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Types of Nose Cancer in Dogs

 

There are several types of nose cancer in dogs and differentiating one from another requires veterinary intervention. The most common types of nose cancers in dogs affect the dog’s nasal cavity (inside of the nose), however, there are also some forms of nose cancers that may visibly grow on top of the nose (nasal planum or nasal plate). While most nose tumors in dogs tend to be malignant, the majority of them tend to be locally invasive with a low frequency for metastasis (spreading to distant body parts or organs) at least in the initial stages. Following are some of the most common types of nose cancer in dogs along with some symptoms of nose cancer in dogs. 

Nasal Adenocarcinoma in Dogs

The most common type of nose cancer in dogs is what’s known as nasal carcinoma. There are actually several sub-types of nasal carcinomas in dogs and these comprise nasal adenocarcinoma, squamous cell carcinoma and undifferentiated carcinoma. It is estimated though that 2/3’s of all types of nasal tumors are carcinomas, explains Dr. Daniel A. Degner, a board certified veterinary surgeon.

Among the different types of carcinomas affecting the lining of the dog’s cavity, adenocarcinomas are therefore the most common in dogs. Their name is composed by the word ” adeno” meaning  “pertaining to a  gland” and “carcinoma” meaning cancer.

Put these words together and you have ” cancer originating from glandular tissue. ” Indeed, a dog’s nose is  lined up with  several lateral nasal glands which secrete moisture.

Nasal Squamous Cell Carcinoma

Nasal squamous cell carcinoma ranks second as the most common type of nasal tumor dogs get. Nasal squamous cell carcinoma is found on the nasal planum or nose pad, the non-haired portion of the dog’s nose. This type of cancer is more common in cats, but it can appear as well in dogs even though much less commonly.

Among the types of tumors affecting the nasal planum, squamous cell carcinoma is the most common. As the name implies, this type of cancer involves the squamous epithelial cells.




This type of tumor initially appears as a a superficial scab wound that is reluctant to heal on top of the dog’s nose. As the tumor advances, it then becomes cancerous requiring surgical removal and radiation.  If the tumor is invasive and has more widely impacted surrounding tissue, a deeper surgical resection may be required, always followed by radiation.

“This type of cancer in the dog tends to start on the inside of the nostril and invade into the deeper tissues. You can think of it as a little octopus – you can see the bump that is the octopus head, but there can be tentacles that extend down into the tissue where you cannot see them. If the SCC is limited to just the very tip of the nose, then that can be removed and can cure the disease!” ~Dr. Fiona, veterinarian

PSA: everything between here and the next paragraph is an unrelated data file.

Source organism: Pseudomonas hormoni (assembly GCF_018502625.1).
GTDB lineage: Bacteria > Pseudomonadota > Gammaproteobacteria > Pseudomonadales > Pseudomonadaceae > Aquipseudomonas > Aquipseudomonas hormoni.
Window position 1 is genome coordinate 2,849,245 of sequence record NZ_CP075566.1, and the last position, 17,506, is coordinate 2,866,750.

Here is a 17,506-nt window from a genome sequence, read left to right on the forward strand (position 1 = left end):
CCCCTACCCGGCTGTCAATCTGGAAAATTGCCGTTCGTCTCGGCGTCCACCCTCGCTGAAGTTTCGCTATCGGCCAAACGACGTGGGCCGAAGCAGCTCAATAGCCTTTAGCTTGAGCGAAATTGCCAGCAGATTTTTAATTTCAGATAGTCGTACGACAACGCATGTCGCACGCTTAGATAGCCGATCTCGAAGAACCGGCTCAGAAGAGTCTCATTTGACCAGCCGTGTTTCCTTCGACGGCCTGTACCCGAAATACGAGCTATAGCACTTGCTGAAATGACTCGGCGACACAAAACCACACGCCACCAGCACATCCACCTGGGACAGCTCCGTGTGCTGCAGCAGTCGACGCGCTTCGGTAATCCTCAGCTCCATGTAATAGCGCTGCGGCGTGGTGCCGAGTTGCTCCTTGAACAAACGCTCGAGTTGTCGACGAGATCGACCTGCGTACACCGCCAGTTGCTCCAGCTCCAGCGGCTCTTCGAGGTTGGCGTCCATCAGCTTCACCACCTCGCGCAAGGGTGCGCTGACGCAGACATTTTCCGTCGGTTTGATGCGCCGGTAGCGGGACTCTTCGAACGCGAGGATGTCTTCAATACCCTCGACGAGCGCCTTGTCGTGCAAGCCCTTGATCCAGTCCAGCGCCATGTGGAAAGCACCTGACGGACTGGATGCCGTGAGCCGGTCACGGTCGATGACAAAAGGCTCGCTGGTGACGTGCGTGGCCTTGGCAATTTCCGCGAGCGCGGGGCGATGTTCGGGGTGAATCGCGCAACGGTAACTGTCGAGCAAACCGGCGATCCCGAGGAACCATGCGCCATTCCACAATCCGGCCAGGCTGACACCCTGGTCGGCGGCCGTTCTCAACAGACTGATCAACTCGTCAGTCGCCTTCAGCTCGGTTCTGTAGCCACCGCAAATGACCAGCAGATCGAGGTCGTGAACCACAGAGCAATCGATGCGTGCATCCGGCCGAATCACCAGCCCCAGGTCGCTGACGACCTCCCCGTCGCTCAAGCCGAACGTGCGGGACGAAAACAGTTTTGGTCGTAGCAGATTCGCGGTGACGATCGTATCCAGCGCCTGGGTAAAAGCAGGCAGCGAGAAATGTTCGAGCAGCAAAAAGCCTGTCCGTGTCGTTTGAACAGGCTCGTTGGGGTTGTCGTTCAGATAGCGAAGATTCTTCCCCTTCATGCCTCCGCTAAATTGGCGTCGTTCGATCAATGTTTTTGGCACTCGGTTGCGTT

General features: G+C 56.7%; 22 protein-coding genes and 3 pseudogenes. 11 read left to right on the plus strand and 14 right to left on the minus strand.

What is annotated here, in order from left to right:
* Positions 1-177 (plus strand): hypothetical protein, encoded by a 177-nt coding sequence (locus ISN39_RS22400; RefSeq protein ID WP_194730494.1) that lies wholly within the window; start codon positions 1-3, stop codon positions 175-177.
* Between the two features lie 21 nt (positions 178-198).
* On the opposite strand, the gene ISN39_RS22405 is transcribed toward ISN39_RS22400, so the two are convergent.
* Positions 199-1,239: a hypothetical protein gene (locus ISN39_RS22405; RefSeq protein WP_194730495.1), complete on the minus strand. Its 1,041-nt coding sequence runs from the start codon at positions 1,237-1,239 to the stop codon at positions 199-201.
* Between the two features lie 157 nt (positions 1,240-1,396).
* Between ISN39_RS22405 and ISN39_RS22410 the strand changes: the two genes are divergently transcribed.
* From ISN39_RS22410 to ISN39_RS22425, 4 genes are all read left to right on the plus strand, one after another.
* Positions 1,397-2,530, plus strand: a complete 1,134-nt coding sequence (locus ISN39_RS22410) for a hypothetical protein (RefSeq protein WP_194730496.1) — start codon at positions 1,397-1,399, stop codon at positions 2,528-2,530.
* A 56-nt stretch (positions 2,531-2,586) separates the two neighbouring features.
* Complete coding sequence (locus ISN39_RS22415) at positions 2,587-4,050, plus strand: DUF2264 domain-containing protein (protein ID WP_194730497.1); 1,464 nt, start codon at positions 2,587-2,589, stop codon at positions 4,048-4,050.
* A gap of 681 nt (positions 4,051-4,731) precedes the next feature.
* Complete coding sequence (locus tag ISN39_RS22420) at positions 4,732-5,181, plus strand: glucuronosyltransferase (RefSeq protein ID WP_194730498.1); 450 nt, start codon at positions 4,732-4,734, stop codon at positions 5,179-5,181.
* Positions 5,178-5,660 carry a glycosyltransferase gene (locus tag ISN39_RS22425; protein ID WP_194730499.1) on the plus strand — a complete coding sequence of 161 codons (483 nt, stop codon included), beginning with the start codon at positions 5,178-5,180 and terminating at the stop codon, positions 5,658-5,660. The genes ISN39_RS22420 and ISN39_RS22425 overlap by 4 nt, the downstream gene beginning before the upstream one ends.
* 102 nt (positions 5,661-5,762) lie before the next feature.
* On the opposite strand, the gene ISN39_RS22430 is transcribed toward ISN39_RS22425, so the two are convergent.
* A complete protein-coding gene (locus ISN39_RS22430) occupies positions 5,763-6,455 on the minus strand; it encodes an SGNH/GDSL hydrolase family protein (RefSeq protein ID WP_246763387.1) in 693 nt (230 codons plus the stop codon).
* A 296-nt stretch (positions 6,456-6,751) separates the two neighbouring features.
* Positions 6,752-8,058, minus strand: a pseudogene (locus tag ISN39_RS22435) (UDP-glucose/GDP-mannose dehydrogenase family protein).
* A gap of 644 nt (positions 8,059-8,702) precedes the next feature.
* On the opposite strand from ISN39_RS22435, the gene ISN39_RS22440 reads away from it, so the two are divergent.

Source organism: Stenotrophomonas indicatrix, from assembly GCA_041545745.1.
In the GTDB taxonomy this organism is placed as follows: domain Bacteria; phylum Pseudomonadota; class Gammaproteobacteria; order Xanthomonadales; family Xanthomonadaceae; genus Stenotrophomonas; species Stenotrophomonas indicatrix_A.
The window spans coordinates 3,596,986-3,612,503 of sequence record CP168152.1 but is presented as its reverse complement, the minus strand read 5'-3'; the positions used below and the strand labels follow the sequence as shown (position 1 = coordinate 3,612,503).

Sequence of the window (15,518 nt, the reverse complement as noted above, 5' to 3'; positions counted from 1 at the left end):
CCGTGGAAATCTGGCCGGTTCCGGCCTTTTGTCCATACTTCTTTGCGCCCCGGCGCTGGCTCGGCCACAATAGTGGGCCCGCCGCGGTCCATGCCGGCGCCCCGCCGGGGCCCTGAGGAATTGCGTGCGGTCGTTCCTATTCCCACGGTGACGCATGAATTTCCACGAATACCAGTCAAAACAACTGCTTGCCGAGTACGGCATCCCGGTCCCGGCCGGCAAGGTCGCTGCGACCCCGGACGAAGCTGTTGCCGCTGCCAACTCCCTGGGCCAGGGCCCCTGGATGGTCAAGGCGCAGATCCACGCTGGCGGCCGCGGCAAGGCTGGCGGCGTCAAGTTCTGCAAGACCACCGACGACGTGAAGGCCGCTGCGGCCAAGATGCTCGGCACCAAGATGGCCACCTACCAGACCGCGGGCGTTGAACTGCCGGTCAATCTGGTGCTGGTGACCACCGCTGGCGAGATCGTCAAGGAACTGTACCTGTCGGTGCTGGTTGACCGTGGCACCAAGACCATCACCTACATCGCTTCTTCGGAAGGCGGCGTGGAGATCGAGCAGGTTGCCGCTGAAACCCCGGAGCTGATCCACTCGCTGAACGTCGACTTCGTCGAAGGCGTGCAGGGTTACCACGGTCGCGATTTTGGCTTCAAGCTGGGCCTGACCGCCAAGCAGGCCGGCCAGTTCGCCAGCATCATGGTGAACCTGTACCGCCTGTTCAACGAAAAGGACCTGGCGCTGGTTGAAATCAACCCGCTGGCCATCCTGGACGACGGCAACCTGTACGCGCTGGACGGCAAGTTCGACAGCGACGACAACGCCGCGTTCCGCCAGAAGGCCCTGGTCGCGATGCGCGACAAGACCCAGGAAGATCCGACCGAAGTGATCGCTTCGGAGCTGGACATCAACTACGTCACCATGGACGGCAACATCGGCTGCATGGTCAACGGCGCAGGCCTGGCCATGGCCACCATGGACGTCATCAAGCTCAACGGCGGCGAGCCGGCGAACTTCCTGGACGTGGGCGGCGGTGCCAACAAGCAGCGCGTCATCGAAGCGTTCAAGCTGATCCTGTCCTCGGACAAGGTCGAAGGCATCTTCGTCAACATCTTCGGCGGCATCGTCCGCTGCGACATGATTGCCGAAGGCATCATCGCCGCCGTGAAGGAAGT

Nasal Chondrosarcoma in Dogs

In dogs, it is estimated that one-fourth to one-third of nose cancers  are diagnosed as sarcomas, with chondrosarcoma being the most common, explains Dr. Timothy Fan, a veterinarian specializing in veterinary oncology. Other types of sarcomas known for affecting the dog’s nose, albeit being less popular, include osteosarcomas and fibrosarcomas.

The word chondrosarcoma is derived from the word “chondro” meaning related to cartilage and “sarcoma” meaning fleshy growth. A chondrosarcoma is therefore defined as being a cancer that derives from transformed cells responsible for producing cartilage.

Nasal and paranasal sinus chondrosarcomas in dogs are cancers that are known to expand locally and typically grow quite slowly. Interestingly, unlike most nasal tumors in dogs which appear in older dogs, nasal chondrosarcomas tend to develop at a younger age.

Other Types of Nose Cancer in Dogs

While the above are the most common types of nose cancer in dogs, there are several other possible types of nose cancer in dogs that may be worthy of mentioning. Tumors that are known to affect the dog’s nose may include the following: transitional carcinoma, neuroendocrine tumors, esthesioneuroblastoma, osteosarcoma, fibrosarcoma, undifferentiated sarcoma, hemangiosarcoma, liposarcoma, leiomyosarcoma, myxosarcoma, rhabdomyosarcoma, malignant fibrous histiocytoma, malignant nerve sheath tumor, lymphoma, mast cell tumor, histiocytoma, malignant melanoma, paranasal meningioma and transmissible venereal tumor.

It’s worth mentioning that not all nose tumors in dogs are malignant, there may be cases of benign types but these are uncommon. Indeed, statistics show that about 80 percent of nasal tumors in dogs have characteristics of malignancy. Benign nasal tumors in dogs are therefore are quite uncommon and include dog nasal polyps, adenomas and fibromas.

“In five studies analyzing 711 nasal tumors in dogs, adenocarcinoma was the most common histologic subtype (45%), followed by squamous cell carcinoma (20%), chondrosarcoma (14%), undifferentiated or anaplastic carcinoma (11%), and unspecified carcinoma (10%)”~DVM360




References:

  • Veterinary Information Network: Nasal Neoplasia in the Dog and Cat
  • DVM360: Canine and Feline Nasal Tumors
  • DVM360: When it comes to nasal tumors the nose knows

 

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